Tuesday, 24 April 2018
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BENEFICIAL NOT DETRIMENTAL | HOR Sticks to Proposal to Lower Age of Criminal Responsibility

child-laborHOR COMPLEX, Quezon City (DWDD) – More House members have expressed their views on the pending proposal to lower the age of criminal responsibility, stressing that its enactment should be beneficial, not detrimental, to children.

Rep. Divina Grace Yu (1st District, Zamboanga del Sur), chairperson of the House committee on welfare of children, and Rep. Jose Panganiban (Party-list, ANAC-IP), chairman of the committee on agriculture and food, made known their respective positions during the bi-monthly press briefing organized by the Office of the Speaker.

Yu said while she is personally favors lowering the age of criminal responsibility from 15 to 12, she supports her committee’s stand to wait for the approval of the bill by the committee on justice, which has jurisdiction over the measure, and then study its provisions.

“’We’ve been waiting for the bill so the committee on welfare of children will be able to study its provisions and ensure they will not be detrimental to the welfare of children. Pag-uusapan namin bawat provision,” said Yu.

Yu said the bill has laudable intent for the children, based on reports from the Philippine National Police (PNP), children aged 15 and below are being used by criminal syndicates to commit crimes to escape criminal responsibility.

“Pero pag tiningnan naman natin na the provisions of the bill are not favorable or parang nakakasama sa mga kabataan, we would air our side in behalf of the committee on welfare of children na baguhin yung provision na nakasaad na hindi maganda para sa mga kabataan,” said Yu.

Personally, she said she is in favor of lowering the age of criminal responsibility, but if the majority of the members of the committee on welfare of children would say the bill is detrimental to the welfare of children, then Yu would bring the voice of the majority of the committee not to favor the said bill.

She said she is open to discussions later at the committee on justice. “There would be studies and reports, there would be discussions, so I’m open to the discussions whether to lower it to nine or to 12, or not at all,” said Yu.

Panganiban said the issue is not to lower the age of criminal liability or not, or if the age of the child is 9 or 12 years old.

“The issue is, if we lower the age of criminal liability, will it lessen the crime rate? The author of the bill is proceeding on the issue that children are now being used to perpetrate crime. And easily, they could escape the criminal responsibility. If the issue is to penalize those using children to commit crimes, then maybe we should raise the penalties against parents and persons using children (for crimes). That is my personal view,” said Panganiban.
Panganiban said the issue of whether the age of criminal responsibility is nine or 12 is an issue of discernment.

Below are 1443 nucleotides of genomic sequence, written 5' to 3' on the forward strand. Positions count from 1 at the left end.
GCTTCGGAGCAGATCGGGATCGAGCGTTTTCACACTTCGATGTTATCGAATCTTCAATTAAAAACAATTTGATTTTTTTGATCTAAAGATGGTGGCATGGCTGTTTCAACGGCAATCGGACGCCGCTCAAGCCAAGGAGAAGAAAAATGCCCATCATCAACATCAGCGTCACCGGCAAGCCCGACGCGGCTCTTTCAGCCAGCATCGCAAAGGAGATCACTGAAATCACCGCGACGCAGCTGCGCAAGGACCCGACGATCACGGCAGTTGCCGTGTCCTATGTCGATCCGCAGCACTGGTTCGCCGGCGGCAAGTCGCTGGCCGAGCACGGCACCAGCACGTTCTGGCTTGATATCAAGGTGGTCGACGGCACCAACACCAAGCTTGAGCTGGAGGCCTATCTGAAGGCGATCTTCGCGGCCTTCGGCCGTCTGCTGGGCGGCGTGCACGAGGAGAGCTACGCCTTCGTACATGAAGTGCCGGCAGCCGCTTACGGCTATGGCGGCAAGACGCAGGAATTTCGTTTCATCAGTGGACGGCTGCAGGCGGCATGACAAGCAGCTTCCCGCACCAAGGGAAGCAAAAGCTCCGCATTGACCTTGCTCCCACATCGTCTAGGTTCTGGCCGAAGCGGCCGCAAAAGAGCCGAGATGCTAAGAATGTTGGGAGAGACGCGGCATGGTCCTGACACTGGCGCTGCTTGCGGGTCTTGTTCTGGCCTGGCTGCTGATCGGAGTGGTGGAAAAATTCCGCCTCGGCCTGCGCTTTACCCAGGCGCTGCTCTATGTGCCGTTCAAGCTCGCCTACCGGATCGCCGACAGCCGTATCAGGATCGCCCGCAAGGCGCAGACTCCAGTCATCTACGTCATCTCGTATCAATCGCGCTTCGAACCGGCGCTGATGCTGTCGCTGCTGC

“Di ko alam kung may study na ginawa na pag nine years old ka, nakakapag-decide na ng sarili yun or pag 12 or 15 years old. Because as it is, our age of majority is 18 years old. So nagkataon lang na yun nga, ang big difference ang age of majority natin is 18 while ang age of criminal responsibility is 15. Nabawasan ba ung crime? Hindi. So pag ni-lower pa natin sa 12 or 9, at hindi natin sinasama na to make the penalties stiff, dun sa mga parents or dun sa mga gumagamit (sa mga bata), then I don’t think lowering it to 6 or 5 will do,” said Panganiban.

Panganiban proposed that the penalties for parents who use children for criminal activities should include imprisonment.

“Dapat ang parusa sa magulang isama ung kulungan. Dapat kung anong crime na nagawa, yun ang crime ng magulang. Kasi ang responsibilidad habang ang bata below the majority is sa magulang. Hindi naman natin pwedeng ipasa kaninuman,”said Panganiban.

The House sub-committee on correctional reforms chaired by Rep. Henry Oaminal opened last Nov. 21, 2016 the deliberations on the following measures seeking to lower the age of criminal responsibility: HB 2 by Deputy Speaker Fredenil Castro and Speaker Pantaleon Alvarez; HB 505 by Rep. Victor Yap; HB 935 by Rep. Tobias Tiangco; HB 1609 by Rep. Mercedes Cagas; HB 2009 by Rep. Romeo Acop; and HB 3973 by Rep. Estrellita Suansing.

During the press briefing, Yu and Panganiban also reported the accomplishments of their committees. Yu said to date, about 50 bills, resolutions and privilege speeches have been referred to the committee on the welfare of children, of which about 30 of these bills have already been acted upon. Several bills for the regulation of children products containing hazardous substances have already been discussed in the committee. It also begun the deliberation on the bills for “Special Protection of Children in Situations of Armed Conflict”; finalized its report on the bill “Promoting Positive and Non-Violent Discipline of Children”; and approved its report on various proposals on the “Magna Carta for Day Care Workers.”

Meanwhile, Panganiban said among the important measures approved by the committee on agriculture and food are : the “Free Irrigation Services Act” which seeks to strengthen the assistance to farmers and to boost agricultural development; and the Coconut Farmers and Industry Development Trust Fund or the “Coco Levy Fund Trust Fund Act” which seeks to make the government gain control of the coco levy funds from private interests, and hold these in trust for the welfare of coconut farmers and the coconut local industry. CONGRESS / MCAG

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